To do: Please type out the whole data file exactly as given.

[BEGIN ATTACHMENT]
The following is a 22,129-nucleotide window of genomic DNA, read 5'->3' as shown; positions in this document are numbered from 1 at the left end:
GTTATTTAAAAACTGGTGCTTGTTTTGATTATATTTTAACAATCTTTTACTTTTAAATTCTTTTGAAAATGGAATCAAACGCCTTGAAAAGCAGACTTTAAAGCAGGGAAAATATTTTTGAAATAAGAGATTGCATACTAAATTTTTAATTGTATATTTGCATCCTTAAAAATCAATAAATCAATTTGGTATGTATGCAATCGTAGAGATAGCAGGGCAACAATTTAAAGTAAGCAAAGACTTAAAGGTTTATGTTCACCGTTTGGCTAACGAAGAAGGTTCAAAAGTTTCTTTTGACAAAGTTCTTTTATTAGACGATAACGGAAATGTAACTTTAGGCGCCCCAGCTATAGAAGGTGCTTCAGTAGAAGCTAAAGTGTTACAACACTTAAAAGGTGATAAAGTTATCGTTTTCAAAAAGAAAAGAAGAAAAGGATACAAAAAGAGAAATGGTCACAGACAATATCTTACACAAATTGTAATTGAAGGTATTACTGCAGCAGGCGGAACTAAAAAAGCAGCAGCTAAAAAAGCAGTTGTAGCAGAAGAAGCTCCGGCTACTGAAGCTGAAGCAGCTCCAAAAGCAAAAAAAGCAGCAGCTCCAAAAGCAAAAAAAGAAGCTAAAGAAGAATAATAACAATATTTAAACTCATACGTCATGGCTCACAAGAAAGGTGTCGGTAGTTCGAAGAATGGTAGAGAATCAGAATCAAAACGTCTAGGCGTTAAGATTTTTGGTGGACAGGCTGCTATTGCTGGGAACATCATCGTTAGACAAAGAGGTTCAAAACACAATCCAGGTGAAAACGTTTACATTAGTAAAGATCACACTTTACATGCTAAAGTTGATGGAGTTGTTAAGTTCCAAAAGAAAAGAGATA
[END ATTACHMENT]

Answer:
The following is a 22,129-nucleotide window of genomic DNA, read 5'->3' as shown; positions in this document are numbered from 1 at the left end:
GTTATTTAAAAACTGGTGCTTGTTTTGATTATATTTTAACAATCTTTTACTTTTAAATTCTTTTGAAAATGGAATCAAACGCCTTGAAAAGCAGACTTTAAAGCAGGGAAAATATTTTTGAAATAAGAGATTGCATACTAAATTTTTAATTGTATATTTGCATCCTTAAAAATCAATAAATCAATTTGGTATGTATGCAATCGTAGAGATAGCAGGGCAACAATTTAAAGTAAGCAAAGACTTAAAGGTTTATGTTCACCGTTTGGCTAACGAAGAAGGTTCAAAAGTTTCTTTTGACAAAGTTCTTTTATTAGACGATAACGGAAATGTAACTTTAGGCGCCCCAGCTATAGAAGGTGCTTCAGTAGAAGCTAAAGTGTTACAACACTTAAAAGGTGATAAAGTTATCGTTTTCAAAAAGAAAAGAAGAAAAGGATACAAAAAGAGAAATGGTCACAGACAATATCTTACACAAATTGTAATTGAAGGTATTACTGCAGCAGGCGGAACTAAAAAAGCAGCAGCTAAAAAAGCAGTTGTAGCAGAAGAAGCTCCGGCTACTGAAGCTGAAGCAGCTCCAAAAGCAAAAAAAGCAGCAGCTCCAAAAGCAAAAAAAGAAGCTAAAGAAGAATAATAACAATATTTAAACTCATACGTCATGGCTCACAAGAAAGGTGTCGGTAGTTCGAAGAATGGTAGAGAATCAGAATCAAAACGTCTAGGCGTTAAGATTTTTGGTGGACAGGCTGCTATTGCTGGGAACATCATCGTTAGACAAAGAGGTTCAAAACACAATCCAGGTGAAAACGTTTACATTAGTAAAGATCACACTTTACATGCTAAAGTTGATGGAGTTGTTAAGTTCCAAAAGAAAAGAGATA